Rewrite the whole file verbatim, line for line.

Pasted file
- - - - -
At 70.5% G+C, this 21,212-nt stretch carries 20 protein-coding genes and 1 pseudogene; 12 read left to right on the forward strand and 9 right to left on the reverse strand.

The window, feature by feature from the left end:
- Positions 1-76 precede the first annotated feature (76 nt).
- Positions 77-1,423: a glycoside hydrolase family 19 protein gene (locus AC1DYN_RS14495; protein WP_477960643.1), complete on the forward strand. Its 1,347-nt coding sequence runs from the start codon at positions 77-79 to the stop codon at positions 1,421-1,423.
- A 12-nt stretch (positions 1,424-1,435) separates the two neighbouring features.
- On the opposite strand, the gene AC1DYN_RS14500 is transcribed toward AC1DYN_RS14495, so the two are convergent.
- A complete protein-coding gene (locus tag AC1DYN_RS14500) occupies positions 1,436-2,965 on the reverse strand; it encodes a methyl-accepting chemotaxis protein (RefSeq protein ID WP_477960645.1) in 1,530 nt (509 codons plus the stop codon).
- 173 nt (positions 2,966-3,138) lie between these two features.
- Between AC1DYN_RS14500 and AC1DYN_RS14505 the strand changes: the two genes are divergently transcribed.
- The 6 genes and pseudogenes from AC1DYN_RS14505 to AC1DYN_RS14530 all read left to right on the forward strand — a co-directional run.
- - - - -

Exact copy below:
At 70.5% G+C, this 21,212-nt stretch carries 20 protein-coding genes and 1 pseudogene; 12 read left to right on the forward strand and 9 right to left on the reverse strand.

The window, feature by feature from the left end:
- Positions 1-76 precede the first annotated feature (76 nt).
- Positions 77-1,423: a glycoside hydrolase family 19 protein gene (locus AC1DYN_RS14495; protein WP_477960643.1), complete on the forward strand. Its 1,347-nt coding sequence runs from the start codon at positions 77-79 to the stop codon at positions 1,421-1,423.
- A 12-nt stretch (positions 1,424-1,435) separates the two neighbouring features.
- On the opposite strand, the gene AC1DYN_RS14500 is transcribed toward AC1DYN_RS14495, so the two are convergent.
- A complete protein-coding gene (locus tag AC1DYN_RS14500) occupies positions 1,436-2,965 on the reverse strand; it encodes a methyl-accepting chemotaxis protein (RefSeq protein ID WP_477960645.1) in 1,530 nt (509 codons plus the stop codon).
- 173 nt (positions 2,966-3,138) lie between these two features.
- Between AC1DYN_RS14500 and AC1DYN_RS14505 the strand changes: the two genes are divergently transcribed.
- The 6 genes and pseudogenes from AC1DYN_RS14505 to AC1DYN_RS14530 all read left to right on the forward strand — a co-directional run.